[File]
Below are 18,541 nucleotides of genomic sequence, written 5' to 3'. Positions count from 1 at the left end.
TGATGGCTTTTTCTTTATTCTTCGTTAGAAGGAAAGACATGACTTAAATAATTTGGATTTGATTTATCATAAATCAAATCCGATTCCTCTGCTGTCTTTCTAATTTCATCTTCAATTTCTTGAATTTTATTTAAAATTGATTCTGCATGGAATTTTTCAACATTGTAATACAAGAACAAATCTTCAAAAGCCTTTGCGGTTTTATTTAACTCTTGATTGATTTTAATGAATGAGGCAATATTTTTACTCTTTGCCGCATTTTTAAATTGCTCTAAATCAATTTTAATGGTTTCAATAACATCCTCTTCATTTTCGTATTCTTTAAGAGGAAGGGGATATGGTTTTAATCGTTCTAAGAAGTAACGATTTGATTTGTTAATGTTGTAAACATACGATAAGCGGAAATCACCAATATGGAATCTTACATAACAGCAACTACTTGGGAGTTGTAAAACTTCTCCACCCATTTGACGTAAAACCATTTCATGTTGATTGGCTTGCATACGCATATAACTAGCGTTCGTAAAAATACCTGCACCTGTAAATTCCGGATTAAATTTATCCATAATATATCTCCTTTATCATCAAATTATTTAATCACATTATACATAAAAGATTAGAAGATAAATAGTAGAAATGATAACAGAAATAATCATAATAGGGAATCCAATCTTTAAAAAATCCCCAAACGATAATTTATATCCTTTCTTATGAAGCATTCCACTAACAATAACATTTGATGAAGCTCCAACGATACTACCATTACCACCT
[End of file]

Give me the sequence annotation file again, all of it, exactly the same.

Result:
Below are 18,541 nucleotides of genomic sequence, written 5' to 3'. Positions count from 1 at the left end.
TGATGGCTTTTTCTTTATTCTTCGTTAGAAGGAAAGACATGACTTAAATAATTTGGATTTGATTTATCATAAATCAAATCCGATTCCTCTGCTGTCTTTCTAATTTCATCTTCAATTTCTTGAATTTTATTTAAAATTGATTCTGCATGGAATTTTTCAACATTGTAATACAAGAACAAATCTTCAAAAGCCTTTGCGGTTTTATTTAACTCTTGATTGATTTTAATGAATGAGGCAATATTTTTACTCTTTGCCGCATTTTTAAATTGCTCTAAATCAATTTTAATGGTTTCAATAACATCCTCTTCATTTTCGTATTCTTTAAGAGGAAGGGGATATGGTTTTAATCGTTCTAAGAAGTAACGATTTGATTTGTTAATGTTGTAAACATACGATAAGCGGAAATCACCAATATGGAATCTTACATAACAGCAACTACTTGGGAGTTGTAAAACTTCTCCACCCATTTGACGTAAAACCATTTCATGTTGATTGGCTTGCATACGCATATAACTAGCGTTCGTAAAAATACCTGCACCTGTAAATTCCGGATTAAATTTATCCATAATATATCTCCTTTATCATCAAATTATTTAATCACATTATACATAAAAGATTAGAAGATAAATAGTAGAAATGATAACAGAAATAATCATAATAGGGAATCCAATCTTTAAAAAATCCCCAAACGATAATTTATATCCTTTCTTATGAAGCATTCCACTAACAATAACATTTGATGAAGCTCCAACGATACTACCATTACCACCT